We’d like to take this opportunity to introduce you to Marcus, our new guest blogger. This year he decided to attempt to visit and photograph every Anglican and Catholic Cathedral in England and Wales. He’s going to write a piece for our website about some of those he’s visited and how it felt as a ‘visitor’ to them.
He’s started with Blackburn Cathedral. Enjoy!
Early in 2019, I realised I’d visited quite a lot of cathedrals and was a regular visitor to Gloucester.
With the year of the Cathedral coming in 2020 I wondered, if I could visit all of them, all 42 Anglican Cathedrals in England before the year-end. Over the next year, I’d like to share some of that journey, what it meant and where it took me.
So let’s start the journey in the café of Blackburn Cathedral, one of Britain’s newest cathedrals. I was about to go up the stairs when a door opened followed by thirty primary school kids who bounded upstairs. A cathedral volunteer said “Do you want to have a look?” and opened up the undercroft, which is usually closed. It’s in need of a lot of work, there is an appeal on to raise the money to make a first-class community space which will be so valuable.
I could hear the children; they were bellowing the Lord’s Prayer from upstairs, inside the cathedral.
“Everyone’s is welcome here” our guide said, “they are all Muslim children and they spent the morning in the Mosque before coming here.”
Our guide asked what brought us to Blackburn and I explained I was trying to visit every Cathedral in England, she asked how I was doing and I told her this was the last, the end of my journey, “You’ve done them all, that’s amazing. What’s been your favourite?”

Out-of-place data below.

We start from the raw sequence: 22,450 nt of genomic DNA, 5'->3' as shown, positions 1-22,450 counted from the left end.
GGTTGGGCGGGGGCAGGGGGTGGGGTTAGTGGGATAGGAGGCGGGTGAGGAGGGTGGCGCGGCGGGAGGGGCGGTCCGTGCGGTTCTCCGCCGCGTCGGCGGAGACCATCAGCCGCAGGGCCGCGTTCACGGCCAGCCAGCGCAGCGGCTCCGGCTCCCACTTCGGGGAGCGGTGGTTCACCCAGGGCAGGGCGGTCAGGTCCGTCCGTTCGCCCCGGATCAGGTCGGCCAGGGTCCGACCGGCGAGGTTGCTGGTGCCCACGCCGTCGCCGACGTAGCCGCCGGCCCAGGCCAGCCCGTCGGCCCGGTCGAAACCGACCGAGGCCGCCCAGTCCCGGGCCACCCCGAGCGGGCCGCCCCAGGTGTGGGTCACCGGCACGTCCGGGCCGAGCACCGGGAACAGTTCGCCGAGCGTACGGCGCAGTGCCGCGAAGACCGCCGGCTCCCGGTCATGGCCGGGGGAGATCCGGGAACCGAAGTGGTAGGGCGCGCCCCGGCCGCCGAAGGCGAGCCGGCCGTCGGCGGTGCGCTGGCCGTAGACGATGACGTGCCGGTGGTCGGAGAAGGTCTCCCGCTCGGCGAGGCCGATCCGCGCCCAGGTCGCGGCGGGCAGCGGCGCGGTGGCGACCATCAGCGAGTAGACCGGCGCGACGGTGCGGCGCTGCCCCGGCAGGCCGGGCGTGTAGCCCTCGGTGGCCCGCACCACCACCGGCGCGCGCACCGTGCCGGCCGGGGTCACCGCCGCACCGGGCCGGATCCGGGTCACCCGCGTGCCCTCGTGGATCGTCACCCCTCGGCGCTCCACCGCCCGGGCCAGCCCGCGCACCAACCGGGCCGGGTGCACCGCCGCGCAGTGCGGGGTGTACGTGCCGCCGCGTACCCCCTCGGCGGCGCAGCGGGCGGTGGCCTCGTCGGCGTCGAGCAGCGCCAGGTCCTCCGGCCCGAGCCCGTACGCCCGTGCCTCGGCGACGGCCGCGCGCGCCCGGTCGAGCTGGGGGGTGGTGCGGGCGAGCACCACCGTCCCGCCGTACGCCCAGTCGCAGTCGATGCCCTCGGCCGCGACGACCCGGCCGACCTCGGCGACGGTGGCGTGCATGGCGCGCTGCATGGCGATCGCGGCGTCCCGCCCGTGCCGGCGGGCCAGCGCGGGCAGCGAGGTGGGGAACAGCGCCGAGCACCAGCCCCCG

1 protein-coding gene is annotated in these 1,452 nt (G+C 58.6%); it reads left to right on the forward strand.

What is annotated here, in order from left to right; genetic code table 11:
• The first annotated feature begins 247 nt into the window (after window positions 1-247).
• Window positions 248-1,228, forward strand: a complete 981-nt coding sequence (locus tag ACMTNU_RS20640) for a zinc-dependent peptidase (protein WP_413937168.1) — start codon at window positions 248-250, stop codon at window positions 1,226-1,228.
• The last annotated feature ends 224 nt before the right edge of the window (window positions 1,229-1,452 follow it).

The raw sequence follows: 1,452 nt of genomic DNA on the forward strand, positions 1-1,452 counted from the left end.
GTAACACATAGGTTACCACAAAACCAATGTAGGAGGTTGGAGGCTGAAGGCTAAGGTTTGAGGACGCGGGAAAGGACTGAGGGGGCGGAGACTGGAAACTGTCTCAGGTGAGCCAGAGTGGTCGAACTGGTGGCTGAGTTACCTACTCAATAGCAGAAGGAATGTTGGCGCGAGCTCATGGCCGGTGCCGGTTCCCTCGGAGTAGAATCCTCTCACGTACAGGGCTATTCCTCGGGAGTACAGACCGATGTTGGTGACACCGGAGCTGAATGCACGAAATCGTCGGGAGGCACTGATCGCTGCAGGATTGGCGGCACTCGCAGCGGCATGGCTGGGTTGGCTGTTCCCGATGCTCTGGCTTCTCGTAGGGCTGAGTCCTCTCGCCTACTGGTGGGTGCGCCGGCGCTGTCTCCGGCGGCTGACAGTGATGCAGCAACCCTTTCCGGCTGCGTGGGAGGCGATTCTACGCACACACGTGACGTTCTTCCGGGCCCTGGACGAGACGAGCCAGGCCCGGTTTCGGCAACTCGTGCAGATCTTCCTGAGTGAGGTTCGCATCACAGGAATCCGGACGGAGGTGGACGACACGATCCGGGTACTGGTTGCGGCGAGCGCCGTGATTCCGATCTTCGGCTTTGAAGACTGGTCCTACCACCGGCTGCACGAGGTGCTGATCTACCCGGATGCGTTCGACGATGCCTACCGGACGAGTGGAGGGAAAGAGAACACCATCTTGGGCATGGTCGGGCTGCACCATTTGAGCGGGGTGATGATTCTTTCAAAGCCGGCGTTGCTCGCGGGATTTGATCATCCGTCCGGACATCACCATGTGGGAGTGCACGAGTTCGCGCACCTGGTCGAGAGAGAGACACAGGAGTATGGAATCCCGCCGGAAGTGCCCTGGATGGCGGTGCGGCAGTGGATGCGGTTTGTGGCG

There is no answer to this question, they are all different, they are all fascinating and they all weave together the story of our country. My favourite thing about England’s Cathedrals is the warmth of the welcome exemplified perfectly in Blackburn.
From the outside, Blackburn looks old, and the frontage is, but inside it is open, airy and has more modern and contemporary art than just about any other. The series of fifteen paintings, by Penny Warden, called The Journey are as audacious as any of the great stained glasses of other cathedrals and John Hayward’s sculpture of Christ the Worker sets Christ on a Lancashire Textile loom. It is as memorable and stunning as any sculpture in a church anywhere and then wait until you see the organ where pipes come at you from all sides.
Blackburn is a Cathedral for the curious, it’s got everything you could hope to find.
The warmth of the welcome is wholly unforgettable.
Marcus Green is a part-time management consultant focused on voluntary sector leadership. He is also the CEO of Action Pre-eclampsia. His photography has been widely published everywhere from the Washington Post to Vogue. In 2019, in advance of the Year Of Cathedrals, Year of Pilgrimage he decided to attempt to visit and photograph every Anglican and Catholic Cathedral in England and Wales.